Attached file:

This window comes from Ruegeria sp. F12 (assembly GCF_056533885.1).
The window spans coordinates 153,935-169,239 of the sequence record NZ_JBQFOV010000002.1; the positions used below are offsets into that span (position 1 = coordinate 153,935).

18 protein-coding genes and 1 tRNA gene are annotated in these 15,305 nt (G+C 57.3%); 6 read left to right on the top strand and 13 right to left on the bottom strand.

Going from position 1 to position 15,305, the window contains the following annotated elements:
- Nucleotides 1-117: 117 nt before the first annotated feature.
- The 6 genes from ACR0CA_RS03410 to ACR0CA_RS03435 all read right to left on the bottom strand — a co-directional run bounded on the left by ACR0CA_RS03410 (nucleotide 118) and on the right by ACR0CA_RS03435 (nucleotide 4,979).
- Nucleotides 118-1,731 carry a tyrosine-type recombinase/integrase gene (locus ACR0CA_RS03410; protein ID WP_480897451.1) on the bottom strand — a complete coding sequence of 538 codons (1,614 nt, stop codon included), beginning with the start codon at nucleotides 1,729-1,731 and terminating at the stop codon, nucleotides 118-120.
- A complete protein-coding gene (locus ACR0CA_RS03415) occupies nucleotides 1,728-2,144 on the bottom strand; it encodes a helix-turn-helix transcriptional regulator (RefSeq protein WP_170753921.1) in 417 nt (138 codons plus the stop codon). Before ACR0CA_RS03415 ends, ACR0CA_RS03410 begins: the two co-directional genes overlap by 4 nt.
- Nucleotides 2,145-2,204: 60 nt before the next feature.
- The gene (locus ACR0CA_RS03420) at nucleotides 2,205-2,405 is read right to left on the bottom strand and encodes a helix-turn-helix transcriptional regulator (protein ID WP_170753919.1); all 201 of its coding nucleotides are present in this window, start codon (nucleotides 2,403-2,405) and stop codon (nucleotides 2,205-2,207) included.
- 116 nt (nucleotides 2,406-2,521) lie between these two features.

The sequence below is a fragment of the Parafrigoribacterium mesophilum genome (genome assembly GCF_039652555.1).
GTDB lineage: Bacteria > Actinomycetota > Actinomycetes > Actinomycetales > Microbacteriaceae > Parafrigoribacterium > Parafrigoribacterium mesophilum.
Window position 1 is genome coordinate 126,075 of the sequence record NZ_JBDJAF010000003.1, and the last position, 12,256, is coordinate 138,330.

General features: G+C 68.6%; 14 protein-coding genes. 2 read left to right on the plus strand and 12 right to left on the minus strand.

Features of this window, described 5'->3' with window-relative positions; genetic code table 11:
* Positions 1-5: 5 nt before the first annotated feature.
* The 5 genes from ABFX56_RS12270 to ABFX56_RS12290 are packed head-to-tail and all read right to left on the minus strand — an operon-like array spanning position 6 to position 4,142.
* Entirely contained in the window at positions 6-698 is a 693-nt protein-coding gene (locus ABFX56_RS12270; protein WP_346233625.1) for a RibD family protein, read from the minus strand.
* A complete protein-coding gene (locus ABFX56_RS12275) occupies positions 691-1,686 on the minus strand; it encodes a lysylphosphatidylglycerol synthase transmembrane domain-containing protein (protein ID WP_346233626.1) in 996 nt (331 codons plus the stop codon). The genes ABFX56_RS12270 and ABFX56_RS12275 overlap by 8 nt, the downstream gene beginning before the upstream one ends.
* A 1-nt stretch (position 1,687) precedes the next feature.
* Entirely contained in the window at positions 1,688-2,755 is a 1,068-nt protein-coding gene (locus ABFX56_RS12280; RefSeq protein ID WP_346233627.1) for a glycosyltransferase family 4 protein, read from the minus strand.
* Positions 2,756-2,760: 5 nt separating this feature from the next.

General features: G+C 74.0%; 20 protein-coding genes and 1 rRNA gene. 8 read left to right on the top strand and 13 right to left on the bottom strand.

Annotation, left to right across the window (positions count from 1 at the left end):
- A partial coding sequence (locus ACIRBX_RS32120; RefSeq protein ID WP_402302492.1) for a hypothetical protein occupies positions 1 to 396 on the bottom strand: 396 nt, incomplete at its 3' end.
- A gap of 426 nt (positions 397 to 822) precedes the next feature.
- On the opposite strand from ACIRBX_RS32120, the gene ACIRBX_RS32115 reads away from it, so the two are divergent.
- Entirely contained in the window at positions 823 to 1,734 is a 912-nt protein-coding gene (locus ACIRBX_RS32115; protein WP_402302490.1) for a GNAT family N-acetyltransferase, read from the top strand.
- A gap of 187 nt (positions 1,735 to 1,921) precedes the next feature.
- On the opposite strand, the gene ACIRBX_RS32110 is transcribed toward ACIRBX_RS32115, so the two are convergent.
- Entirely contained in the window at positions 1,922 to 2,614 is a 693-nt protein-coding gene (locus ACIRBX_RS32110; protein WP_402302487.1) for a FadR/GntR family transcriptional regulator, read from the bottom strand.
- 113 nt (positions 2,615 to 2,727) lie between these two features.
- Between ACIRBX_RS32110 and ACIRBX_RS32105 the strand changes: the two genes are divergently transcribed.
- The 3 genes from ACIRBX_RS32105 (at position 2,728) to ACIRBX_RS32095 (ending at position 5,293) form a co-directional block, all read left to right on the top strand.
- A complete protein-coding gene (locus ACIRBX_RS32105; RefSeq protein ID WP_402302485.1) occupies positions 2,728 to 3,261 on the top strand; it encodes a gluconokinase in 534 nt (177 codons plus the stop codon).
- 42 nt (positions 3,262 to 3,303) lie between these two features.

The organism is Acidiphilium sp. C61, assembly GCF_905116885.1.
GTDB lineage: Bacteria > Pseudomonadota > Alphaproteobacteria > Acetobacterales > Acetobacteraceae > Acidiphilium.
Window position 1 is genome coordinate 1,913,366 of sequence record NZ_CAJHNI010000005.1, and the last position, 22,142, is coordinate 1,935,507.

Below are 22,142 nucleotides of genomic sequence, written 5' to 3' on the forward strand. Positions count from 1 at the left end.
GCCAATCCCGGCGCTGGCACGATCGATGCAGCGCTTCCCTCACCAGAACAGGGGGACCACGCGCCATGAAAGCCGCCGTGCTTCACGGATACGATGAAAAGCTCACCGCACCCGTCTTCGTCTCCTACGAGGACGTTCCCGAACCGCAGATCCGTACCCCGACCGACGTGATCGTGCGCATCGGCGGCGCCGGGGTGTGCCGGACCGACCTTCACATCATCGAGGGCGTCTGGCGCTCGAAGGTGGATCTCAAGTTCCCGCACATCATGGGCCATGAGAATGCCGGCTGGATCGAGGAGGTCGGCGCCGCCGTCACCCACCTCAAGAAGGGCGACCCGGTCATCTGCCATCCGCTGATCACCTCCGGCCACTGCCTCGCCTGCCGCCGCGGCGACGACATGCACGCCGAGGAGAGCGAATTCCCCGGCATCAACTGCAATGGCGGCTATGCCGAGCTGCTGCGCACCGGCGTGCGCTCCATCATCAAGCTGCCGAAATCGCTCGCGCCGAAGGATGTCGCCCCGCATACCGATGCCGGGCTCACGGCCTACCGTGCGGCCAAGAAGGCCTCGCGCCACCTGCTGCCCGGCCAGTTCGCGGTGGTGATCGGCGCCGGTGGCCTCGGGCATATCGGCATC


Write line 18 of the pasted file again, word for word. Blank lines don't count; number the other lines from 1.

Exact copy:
* The 5 genes from ABFX56_RS12270 to ABFX56_RS12290 are packed head-to-tail and all read right to left on the minus strand — an operon-like array spanning position 6 to position 4,142.